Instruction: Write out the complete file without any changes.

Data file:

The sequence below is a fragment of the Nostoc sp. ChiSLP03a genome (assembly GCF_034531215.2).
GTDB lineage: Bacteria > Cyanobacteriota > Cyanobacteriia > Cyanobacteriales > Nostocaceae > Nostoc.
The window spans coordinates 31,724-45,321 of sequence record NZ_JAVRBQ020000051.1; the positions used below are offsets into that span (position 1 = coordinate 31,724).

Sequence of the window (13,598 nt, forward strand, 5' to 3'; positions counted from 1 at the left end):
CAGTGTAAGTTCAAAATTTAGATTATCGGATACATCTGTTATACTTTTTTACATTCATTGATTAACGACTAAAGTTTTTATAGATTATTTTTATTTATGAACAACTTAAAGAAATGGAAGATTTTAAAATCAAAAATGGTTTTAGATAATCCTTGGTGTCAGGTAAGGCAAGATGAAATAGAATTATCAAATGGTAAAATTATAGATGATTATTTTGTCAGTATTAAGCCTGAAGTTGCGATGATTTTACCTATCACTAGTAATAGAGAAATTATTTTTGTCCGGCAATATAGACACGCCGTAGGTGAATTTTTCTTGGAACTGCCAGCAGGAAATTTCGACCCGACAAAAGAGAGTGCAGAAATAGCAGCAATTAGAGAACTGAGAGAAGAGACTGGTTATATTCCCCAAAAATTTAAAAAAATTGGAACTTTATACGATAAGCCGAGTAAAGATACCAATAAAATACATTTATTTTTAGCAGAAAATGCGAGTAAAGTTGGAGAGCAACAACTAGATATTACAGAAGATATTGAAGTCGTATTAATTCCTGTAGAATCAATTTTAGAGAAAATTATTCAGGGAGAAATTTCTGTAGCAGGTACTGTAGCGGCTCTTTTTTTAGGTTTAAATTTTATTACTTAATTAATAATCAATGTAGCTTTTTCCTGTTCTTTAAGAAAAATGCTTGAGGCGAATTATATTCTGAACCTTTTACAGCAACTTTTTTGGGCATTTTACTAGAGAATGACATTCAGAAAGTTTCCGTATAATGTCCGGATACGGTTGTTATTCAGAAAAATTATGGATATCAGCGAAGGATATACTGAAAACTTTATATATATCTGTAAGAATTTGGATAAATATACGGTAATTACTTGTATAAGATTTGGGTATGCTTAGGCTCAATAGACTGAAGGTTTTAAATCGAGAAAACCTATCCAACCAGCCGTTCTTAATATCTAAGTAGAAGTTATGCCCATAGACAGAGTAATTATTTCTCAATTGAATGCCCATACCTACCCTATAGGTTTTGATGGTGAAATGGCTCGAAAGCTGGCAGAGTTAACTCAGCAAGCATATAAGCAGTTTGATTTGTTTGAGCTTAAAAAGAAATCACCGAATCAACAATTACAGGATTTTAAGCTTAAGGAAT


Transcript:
The sequence below is a fragment of the Nostoc sp. ChiSLP03a genome (assembly GCF_034531215.2).
GTDB lineage: Bacteria > Cyanobacteriota > Cyanobacteriia > Cyanobacteriales > Nostocaceae > Nostoc.
The window spans coordinates 31,724-45,321 of sequence record NZ_JAVRBQ020000051.1; the positions used below are offsets into that span (position 1 = coordinate 31,724).

Sequence of the window (13,598 nt, forward strand, 5' to 3'; positions counted from 1 at the left end):
CAGTGTAAGTTCAAAATTTAGATTATCGGATACATCTGTTATACTTTTTTACATTCATTGATTAACGACTAAAGTTTTTATAGATTATTTTTATTTATGAACAACTTAAAGAAATGGAAGATTTTAAAATCAAAAATGGTTTTAGATAATCCTTGGTGTCAGGTAAGGCAAGATGAAATAGAATTATCAAATGGTAAAATTATAGATGATTATTTTGTCAGTATTAAGCCTGAAGTTGCGATGATTTTACCTATCACTAGTAATAGAGAAATTATTTTTGTCCGGCAATATAGACACGCCGTAGGTGAATTTTTCTTGGAACTGCCAGCAGGAAATTTCGACCCGACAAAAGAGAGTGCAGAAATAGCAGCAATTAGAGAACTGAGAGAAGAGACTGGTTATATTCCCCAAAAATTTAAAAAAATTGGAACTTTATACGATAAGCCGAGTAAAGATACCAATAAAATACATTTATTTTTAGCAGAAAATGCGAGTAAAGTTGGAGAGCAACAACTAGATATTACAGAAGATATTGAAGTCGTATTAATTCCTGTAGAATCAATTTTAGAGAAAATTATTCAGGGAGAAATTTCTGTAGCAGGTACTGTAGCGGCTCTTTTTTTAGGTTTAAATTTTATTACTTAATTAATAATCAATGTAGCTTTTTCCTGTTCTTTAAGAAAAATGCTTGAGGCGAATTATATTCTGAACCTTTTACAGCAACTTTTTTGGGCATTTTACTAGAGAATGACATTCAGAAAGTTTCCGTATAATGTCCGGATACGGTTGTTATTCAGAAAAATTATGGATATCAGCGAAGGATATACTGAAAACTTTATATATATCTGTAAGAATTTGGATAAATATACGGTAATTACTTGTATAAGATTTGGGTATGCTTAGGCTCAATAGACTGAAGGTTTTAAATCGAGAAAACCTATCCAACCAGCCGTTCTTAATATCTAAGTAGAAGTTATGCCCATAGACAGAGTAATTATTTCTCAATTGAATGCCCATACCTACCCTATAGGTTTTGATGGTGAAATGGCTCGAAAGCTGGCAGAGTTAACTCAGCAAGCATATAAGCAGTTTGATTTGTTTGAGCTTAAAAAGAAATCACCGAATCAACAATTACAGGATTTTAAGCTTAAGGAAT